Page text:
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By Lori Verderame
Assembling An Enviable Library
I have a lovely, scholarly sister who works as an English professor. She, better than anyone else I know, certainly is acquainted with and knowledgeable about great books. This level of education and passion is what makes someone a great book collector. My sister is not a book collector by any means but what she knows about books can help interested collectors select the best titles for both their bedside tables and their bank accounts.
Informed book collectors know which books to covet and which ones to condemn. If you want a recommendation about a great book to read, I say that your best bet is to consult with an avid reader. And if you want to know about the market for a particularly great book, ask an appraiser who is an avid reader. If you want to start your own collection of fine literary masterpieces that are as interesting as they are valuable, my advice is to start reading.
In this age of Nooks, Kindles, and other electronic readers, I have found over the years that the best collectors in any field are the ones who know their stuff inside and out — no matter the format. When it comes to books, knowing the field surely describes my sister. And, if I need the inside scoop on the best titles, she’s my “go to girl” on the topic.
Whether you are interested in displaying or digesting your collection of old books, the book collector is not a thing of the past. Many people are enjoying the process of seeking out and assembling enviable libraries. Here are some tips to remember when collecting old books:
- Books were made differently in bygone days compared to the way that they are made today. The paper used in centuries past had a high acid content and wood pulp, which promotes yellowing over time. These pages can easily rip, crease, tear, and discolor. Touching them repeatedly can also result in drying out your hands as you read these cherished titles. Be gentle.If you are reading your old books solely for enjoyment, take care when turning the pages and when opening the cover. Don’t stress the binding by opening and closing the book too often. Books should be placed on their side, not upright upon a shelf.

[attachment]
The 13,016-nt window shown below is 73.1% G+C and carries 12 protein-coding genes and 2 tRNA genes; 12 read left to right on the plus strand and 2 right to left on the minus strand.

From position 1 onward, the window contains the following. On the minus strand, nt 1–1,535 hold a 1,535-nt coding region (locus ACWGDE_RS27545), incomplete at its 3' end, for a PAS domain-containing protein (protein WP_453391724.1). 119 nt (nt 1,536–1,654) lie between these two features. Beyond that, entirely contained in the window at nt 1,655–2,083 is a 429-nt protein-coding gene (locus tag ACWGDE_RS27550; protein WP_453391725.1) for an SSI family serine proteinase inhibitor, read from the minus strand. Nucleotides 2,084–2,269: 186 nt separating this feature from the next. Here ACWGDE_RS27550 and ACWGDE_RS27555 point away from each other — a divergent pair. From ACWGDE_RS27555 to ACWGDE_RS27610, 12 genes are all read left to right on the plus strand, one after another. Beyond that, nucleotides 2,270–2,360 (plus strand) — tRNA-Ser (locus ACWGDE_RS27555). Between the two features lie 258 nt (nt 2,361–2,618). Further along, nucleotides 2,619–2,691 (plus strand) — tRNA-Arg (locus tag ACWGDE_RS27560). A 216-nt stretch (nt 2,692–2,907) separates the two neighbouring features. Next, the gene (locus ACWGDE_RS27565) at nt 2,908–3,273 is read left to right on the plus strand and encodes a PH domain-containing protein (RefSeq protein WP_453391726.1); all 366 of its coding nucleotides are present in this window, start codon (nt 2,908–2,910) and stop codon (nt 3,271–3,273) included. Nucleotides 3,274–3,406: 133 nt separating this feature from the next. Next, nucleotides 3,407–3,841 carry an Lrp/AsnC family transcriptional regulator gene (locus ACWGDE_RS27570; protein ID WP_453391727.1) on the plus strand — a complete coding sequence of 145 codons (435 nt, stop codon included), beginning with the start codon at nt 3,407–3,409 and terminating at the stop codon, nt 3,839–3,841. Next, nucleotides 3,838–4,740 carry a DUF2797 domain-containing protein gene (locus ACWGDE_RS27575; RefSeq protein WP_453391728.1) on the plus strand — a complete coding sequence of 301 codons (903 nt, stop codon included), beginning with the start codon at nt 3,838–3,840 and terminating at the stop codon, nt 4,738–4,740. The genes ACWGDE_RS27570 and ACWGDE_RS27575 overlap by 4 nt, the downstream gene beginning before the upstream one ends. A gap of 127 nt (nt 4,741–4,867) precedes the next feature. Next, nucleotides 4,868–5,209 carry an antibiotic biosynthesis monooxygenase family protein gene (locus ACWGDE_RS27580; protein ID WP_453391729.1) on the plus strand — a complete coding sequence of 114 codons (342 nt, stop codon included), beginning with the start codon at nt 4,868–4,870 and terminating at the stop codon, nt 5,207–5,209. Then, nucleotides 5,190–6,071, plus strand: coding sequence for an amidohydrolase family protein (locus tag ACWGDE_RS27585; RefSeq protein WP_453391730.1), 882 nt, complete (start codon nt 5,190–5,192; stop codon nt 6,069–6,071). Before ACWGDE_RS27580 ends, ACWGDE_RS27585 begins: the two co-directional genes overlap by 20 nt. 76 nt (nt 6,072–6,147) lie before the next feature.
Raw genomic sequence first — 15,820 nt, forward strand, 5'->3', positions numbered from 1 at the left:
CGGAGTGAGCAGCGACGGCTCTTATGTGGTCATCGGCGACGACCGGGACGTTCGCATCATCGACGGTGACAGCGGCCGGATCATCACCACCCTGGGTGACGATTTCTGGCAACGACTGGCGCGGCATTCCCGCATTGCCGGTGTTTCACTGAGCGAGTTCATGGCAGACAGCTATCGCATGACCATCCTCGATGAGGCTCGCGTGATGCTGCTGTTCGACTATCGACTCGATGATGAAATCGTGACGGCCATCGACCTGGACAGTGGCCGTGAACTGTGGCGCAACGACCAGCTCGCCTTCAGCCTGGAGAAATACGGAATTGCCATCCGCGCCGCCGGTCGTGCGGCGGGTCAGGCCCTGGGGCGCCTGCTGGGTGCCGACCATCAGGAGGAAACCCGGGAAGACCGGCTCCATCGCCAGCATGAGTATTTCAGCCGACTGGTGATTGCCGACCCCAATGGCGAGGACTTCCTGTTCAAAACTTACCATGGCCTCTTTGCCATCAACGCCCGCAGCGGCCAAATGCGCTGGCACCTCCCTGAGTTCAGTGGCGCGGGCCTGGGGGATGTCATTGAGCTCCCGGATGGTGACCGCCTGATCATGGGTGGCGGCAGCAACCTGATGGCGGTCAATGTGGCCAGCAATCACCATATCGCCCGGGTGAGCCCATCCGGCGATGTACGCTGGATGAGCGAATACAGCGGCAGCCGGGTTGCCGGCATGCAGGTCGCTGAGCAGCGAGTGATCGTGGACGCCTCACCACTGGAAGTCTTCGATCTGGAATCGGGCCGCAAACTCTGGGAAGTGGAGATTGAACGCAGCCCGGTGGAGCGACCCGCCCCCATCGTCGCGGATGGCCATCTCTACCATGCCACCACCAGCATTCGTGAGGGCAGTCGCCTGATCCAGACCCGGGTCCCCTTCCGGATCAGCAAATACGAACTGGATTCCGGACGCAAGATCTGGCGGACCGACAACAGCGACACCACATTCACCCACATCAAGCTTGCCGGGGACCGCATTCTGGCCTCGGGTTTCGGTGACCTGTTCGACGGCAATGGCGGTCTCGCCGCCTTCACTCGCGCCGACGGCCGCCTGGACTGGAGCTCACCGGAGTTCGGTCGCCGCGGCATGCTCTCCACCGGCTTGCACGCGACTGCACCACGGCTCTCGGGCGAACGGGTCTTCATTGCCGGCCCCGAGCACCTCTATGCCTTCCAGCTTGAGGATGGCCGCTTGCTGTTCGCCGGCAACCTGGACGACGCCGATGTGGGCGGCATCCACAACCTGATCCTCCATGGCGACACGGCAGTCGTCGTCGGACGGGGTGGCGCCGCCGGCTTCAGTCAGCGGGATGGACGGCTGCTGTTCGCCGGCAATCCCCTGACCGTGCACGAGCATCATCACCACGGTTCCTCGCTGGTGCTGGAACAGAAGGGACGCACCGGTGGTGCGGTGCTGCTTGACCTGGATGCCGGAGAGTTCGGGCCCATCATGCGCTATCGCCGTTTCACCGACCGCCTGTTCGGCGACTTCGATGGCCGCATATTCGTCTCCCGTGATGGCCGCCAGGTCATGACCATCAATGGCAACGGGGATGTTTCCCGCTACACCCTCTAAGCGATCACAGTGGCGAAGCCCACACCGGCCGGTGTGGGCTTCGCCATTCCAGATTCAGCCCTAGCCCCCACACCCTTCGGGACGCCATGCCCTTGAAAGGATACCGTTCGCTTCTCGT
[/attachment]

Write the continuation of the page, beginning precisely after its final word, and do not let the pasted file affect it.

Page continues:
- Use a book stand to host an aging book whenever it is convenient. This accessory will help to keep the binding strong, the pages intact, and protect the overall structure of the book. The condition of your old book will impact value, too.
- Books featuring imagery by important illustrators hold their value in the marketplace, such as Alice’s Adventures in Wonderland with John Tenniel illustrations or Treasure Island by Robert Louis Stevenson with illustrations by N. C. Wyeth. Other famous illustrators can impact a vintage book’s value like Beatrix Potter, E.B. Lewis, Rockwell Kent, etc.
- Good condition is very important. If you can, purchase or retain original wrappers, dust jackets, and slipcases as these accessories can increase the value of a vintage book.
Great novels that masterfully chronicle a time period and place in the world such as Margaret Mitchell’s Gone with the Wind are desirable and valuable. And, books that highlight a particular genre or make an impact on the history of literature itself, like J. K. Rowlings’ Harry Potter series, are favorites with collectors, too.
So, before you put old books that are gathering dust into a box and take them to the a local book barn or neighborhood yard sale, find out what your bookshelves hold in terms of historical content and cash.
Arts & Antiques by Dr. Lori